The Orchard. Lou Ordway, Court Reventlow, and Gladys Reed.
The Orchard. Lucius Ordway and Verner Z. Reed Jr.

Newport Country Club
39 Bellevue Avenue

Newport Country Club. Founded in 1893 by J. J. Astor IV, Herman Oelrichs, Perry Belmont, Cornelius Vanderbilt II, Theodore Havemeyer, Frederick Vanderbilt, and William K. Vanderbilt, the Newport Country Club was the setting for the first US Open in 1895. The clubhouse (1895) was designed in the Beaux-Arts style by Whitney Warren while the 18-hole golf course was not completed until 20 years later by the renowned Donald Ross.
George Plimpton. The son of a US Ambassador to the United Nations, Mr. Plimpton was an editor and writer at Horizon magazine from 1959 until 1961. He was the longtime editor of The Paris Review and a prolific writer. Perhaps best known as “a rich man’s Walter Mitty,” he often wrote journalistic pieces about the adventures of an amateur acting as a professional, such as his bestseller Paper Lion. When he died in 2003, Mr. Plimpton was described by The New York Times as “a lanky, urbane man possessed of boundless energy and perpetual bonhomie.”
Lou Ordway, Eleanor Hill, and Daisy O’Donnell.
George Widener.
Jessie Widener and George Widener.
Ronald Balcom. Ron Balcom and Lucille Parsons married in 1949, following his divorce from Millicent Rogers and her split from George Vanderbilt.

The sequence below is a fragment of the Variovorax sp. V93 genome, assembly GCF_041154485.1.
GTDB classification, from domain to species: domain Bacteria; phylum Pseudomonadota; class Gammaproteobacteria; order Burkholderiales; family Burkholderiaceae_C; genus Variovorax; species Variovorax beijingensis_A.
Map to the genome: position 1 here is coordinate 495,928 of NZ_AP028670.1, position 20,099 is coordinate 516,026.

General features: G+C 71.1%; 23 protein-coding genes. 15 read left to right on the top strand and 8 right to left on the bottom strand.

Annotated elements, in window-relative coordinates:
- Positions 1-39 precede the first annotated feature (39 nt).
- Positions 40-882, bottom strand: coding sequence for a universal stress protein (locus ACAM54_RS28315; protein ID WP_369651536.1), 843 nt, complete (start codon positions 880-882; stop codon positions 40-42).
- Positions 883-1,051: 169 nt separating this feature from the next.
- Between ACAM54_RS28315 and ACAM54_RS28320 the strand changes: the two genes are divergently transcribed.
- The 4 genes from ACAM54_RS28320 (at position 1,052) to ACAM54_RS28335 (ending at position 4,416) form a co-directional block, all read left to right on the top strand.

Lucille “Lulu” Balcom, Anita Young, and Edith Baker. The daughter of the Grenville Kanes, Mrs. Baker (1884-1977) was married to George F. Baker from 1911 until his death in 1937. Her son, George F. Baker Jr., married Kim Kendall in June 1959.
Lulu Balcom, Anita Young, and Edith Baker. While the Youngs resided at Fairholme on Newport’s Ochre Point, in Palm Beach Mrs. Young demolished her Mizner-designed oceanfront mansion following her husband’s untimely death and supplanted it with the more French-inspired Montsorrel. Mrs. Young’s sister was artist Georgia O’Keeffe. In 1987, Anita Young’s estate sold Montsorrel to Nelson and Claudia Peltz for $13.5 million, a record price at the time.
Betty Blake.
L to R.: Gladys Reed.; Dorothy Laughlin. “The Queen of Santa Barbara society,” who Ellen nicknamed “Karats,” for the size of her diamonds.
“The Glamor Group.”
Mollie McLean and Durie Shevlin (back). The first Mrs. Alfred Vanderbilt, Mrs. McLean, nee Manuela “Mollie” Hudson, was the third Mrs. Edward B. McLean Jr.
Alice Stearns and guests. Having divorced Harvester heir Leander J. McCormick in 1929, Alice Cudahy McCormick of Chicago and silk manufacturing scion John Noble “Jack” Stearns Jr. were married two years later in Lake Forest.
E. T. Bedford “Buddy” Davie. An accomplished sportsman, Mr. Davie’s father was a director of Standard Oil. He and his wife Dysie were a popular Palm Beach couple whose Worth Avenue shop was a sought-after destination.
Reggie Boardman and Lulu Balcom. “I remember Ellen and Lou, they were our close friends,” recalled Mrs. Balcom when I spoke with her recently in Palm Beach.

Bailey’s Beach Club
34 Ocean Avenue Newport

Bailey’s Beach Club.
Durie Shevlin and Leslie Crawford.
Howard Cushing.

Newport Casino
169 Bellevue Avenue

Dot Rogers and Mary Cushing.
Guests enjoy the tennis at the Casino.
George Widener and Lucius Ordway.
Ella Widener, Billy Carter, and Jessie Widener.
“Start of a New Era?”

Next: Part XVI: Palm Beach – Boca Grande – Delray Beach – St. Paul – Mexico, 1959-1961

Ellen Glendinning Ordway’s photographs are from the Collection of Gayle Abrams©.